Business

Tap creativity with teamwork and strategy

Sales professionals by nature have a laser-like, goal-oriented focus, and they push themselves against all odds to produce outstanding results. Along the way they develop skills and habits that make them more efficient.

But the world we work in continues to evolve, change, and develop, so we have to make sure we are adapting to be just as effective tomorrow as we were yesterday.

Don’t wait for a problem to show you how important it is to stay current and on top of your game.

Sales professionals and their managers need to be purposeful and methodical in considering how they can improve sales, develop strong customer relationships, identify new ways to meet customer expectations and adapt processes toward a fresh level of excellence.

But those efforts require thoughtful analysis and creativity to form new policies and practices.

Just as it is impossible for a high-performance automobile to run at two speeds simultaneously, it is generally not feasible to expect most high-performance persons to function as both a hard-charging performer and a thoughtful, creative analytic. 

The two speeds have to be done at two different times in two different kinds of environments. 

My advice: Plan now. When in the New Year you will set aside time, energy and effort to be creatively strategic in order to bring about your best sales results in 2020?

1. Clear your calendar. Set a date for your planning session and define a clear agenda; allow everyone to be thinking of critical questions and ideas in advance. Leave ample time for the session, include meals on site, select a time of the month when sales staff are not trying to meet approaching deadlines.

2. Clear your heads. Pick a time of day and week when everyone can be fresh, to focus on the purpose at hand. Only allow creativity be the framework for conversation-don’t stray into a chronic problem solving session-keep that for standing meetings. Do a bit of research on how to be ‘creative’ and relaxed in this kind of a meeting-it is very different than a normal sales meeting; perhaps you aren’t the one to run it-look about you for the right leader for this session.

3. Time. Set aside a large block of time that allows for a slower-paced meeting environment than normal, standard information-out sessions. Plan the agenda to allow for ice-breaker example questions and answers, individual insights to be shared, best-practices to be identified by each person present. And be sure the format of your meeting allows introverts and extroverts alike to fully participate.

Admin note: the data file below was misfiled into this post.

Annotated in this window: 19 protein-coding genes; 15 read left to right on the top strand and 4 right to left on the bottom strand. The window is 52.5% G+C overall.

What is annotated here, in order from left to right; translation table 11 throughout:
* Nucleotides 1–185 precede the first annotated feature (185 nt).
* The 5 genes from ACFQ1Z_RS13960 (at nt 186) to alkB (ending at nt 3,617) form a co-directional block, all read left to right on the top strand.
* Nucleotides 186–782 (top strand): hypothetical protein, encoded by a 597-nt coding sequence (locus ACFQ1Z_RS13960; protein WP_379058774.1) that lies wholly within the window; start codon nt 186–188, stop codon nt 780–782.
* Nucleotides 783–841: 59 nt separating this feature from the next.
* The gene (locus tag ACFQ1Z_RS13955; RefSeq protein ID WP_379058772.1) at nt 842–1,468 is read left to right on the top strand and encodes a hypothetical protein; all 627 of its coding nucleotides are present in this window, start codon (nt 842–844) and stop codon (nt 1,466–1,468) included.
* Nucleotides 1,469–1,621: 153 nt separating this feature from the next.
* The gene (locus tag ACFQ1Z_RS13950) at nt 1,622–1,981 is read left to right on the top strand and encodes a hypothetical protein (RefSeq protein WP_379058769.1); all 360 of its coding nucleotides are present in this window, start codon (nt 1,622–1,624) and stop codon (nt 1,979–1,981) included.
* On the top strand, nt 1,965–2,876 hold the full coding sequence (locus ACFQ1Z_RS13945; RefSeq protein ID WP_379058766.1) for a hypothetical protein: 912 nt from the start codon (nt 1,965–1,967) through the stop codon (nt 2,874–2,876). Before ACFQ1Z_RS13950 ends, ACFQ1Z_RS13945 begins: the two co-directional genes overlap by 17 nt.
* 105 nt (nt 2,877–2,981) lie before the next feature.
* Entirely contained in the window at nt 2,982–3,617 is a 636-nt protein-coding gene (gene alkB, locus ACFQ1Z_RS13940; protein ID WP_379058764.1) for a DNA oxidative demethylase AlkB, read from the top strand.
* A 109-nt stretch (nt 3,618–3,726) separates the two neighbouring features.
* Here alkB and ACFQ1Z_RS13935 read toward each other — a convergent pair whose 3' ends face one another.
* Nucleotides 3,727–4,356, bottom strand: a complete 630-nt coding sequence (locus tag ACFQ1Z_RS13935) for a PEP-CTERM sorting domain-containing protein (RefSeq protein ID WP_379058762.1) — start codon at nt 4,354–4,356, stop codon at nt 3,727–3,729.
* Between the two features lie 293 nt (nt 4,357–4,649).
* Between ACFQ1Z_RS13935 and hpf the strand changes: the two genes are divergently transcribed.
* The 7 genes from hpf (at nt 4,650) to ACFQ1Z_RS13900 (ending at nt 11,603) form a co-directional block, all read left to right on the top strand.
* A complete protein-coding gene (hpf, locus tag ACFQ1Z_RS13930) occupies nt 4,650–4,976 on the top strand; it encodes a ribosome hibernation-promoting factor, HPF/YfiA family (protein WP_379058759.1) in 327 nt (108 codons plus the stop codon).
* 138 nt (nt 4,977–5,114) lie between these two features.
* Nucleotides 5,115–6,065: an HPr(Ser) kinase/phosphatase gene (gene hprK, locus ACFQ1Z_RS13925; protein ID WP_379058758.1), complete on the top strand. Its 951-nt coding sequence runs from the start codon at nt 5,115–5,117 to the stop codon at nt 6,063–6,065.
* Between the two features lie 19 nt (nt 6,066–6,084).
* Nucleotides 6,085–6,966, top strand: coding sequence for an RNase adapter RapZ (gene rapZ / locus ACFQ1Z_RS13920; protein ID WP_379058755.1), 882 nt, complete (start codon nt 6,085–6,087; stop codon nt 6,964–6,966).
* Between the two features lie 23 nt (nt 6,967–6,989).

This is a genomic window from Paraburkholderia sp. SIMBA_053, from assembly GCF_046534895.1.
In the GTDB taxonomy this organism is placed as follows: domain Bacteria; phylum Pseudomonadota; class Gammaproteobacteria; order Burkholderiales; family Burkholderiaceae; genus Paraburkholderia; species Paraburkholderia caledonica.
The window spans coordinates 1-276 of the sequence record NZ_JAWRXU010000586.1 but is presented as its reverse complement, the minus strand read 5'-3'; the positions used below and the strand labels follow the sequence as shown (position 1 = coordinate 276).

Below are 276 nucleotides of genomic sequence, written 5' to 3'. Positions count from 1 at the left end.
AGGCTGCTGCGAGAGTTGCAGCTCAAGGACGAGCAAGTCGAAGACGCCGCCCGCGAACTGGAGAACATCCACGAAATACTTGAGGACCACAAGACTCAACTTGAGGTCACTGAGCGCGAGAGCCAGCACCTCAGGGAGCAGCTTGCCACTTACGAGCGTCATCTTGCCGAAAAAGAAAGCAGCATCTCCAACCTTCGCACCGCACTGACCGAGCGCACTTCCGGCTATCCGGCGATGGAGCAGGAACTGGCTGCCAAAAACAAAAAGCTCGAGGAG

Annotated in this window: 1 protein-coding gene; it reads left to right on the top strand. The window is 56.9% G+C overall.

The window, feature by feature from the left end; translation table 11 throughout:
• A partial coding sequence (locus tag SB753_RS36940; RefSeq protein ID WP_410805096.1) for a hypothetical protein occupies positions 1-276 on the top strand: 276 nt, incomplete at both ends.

4. Set the tone. Right up-front, clearly state what you want the meeting environment to be like. Encourage ideals and ‘what-if’ conversations to be initiated. Specifically set time to talk through complex ideas, take “quiet time” breaks and set a timer, so everyone can have personal time to think through their ideas, points, and possibilities, before reporting out.

5. Push the envelope when brainstorming. Encourage as many out-of-the-box “What-if-we-did-x?” questions to be asked, before you attempt to dissect any of them. 

6. Have patience. Don’t demand answers to all questions and ideas. Creativity requires thoughtful cerebral effort, and time; often a good deal more time and cerebral energy than you will have available in one session.

7. Document initial results. Capture ideas, information, and questions. Share them with everyone soon after the meeting. If you can, identify specific action items assigned to individuals to encourage continued consideration of the topics generated, and accountability.

8. Let ideas simmer a while. Before you leave this first meeting, set a date for the next session, and identify the purpose. This keeps everyone looking forward.

9. Finalize plans and goals. At the next session(s), define your new targets, activities, opportunities.

10. Schedule tune-ups. Creativity sessions gain value when you monitor the effectiveness of newly implanted ideas, and hold tune-up sessions outside of normal operational meetings a few times a year.

Creativity can’t be done well when people are tired or distracted, and it can’t be done on demand. Plan time for creatively considering how to help your sales staff enhance their efforts. This allows high-performance professionals to shift gears from overdrive to a calm cruising speed. The results can reinvigorate both people and the processes they use to achieve their next set of sales goals.

Cheryl Kane, is a strategic business consultant, sales trainer, & professional

KANE

speaker specializing in strategic planning and service quality. If you seek assistance in growing your business, need a business speaker, or have a topic you would like to see in this column, Cheryl welcomes your communication at email: CherylKane@cherylkane.net.

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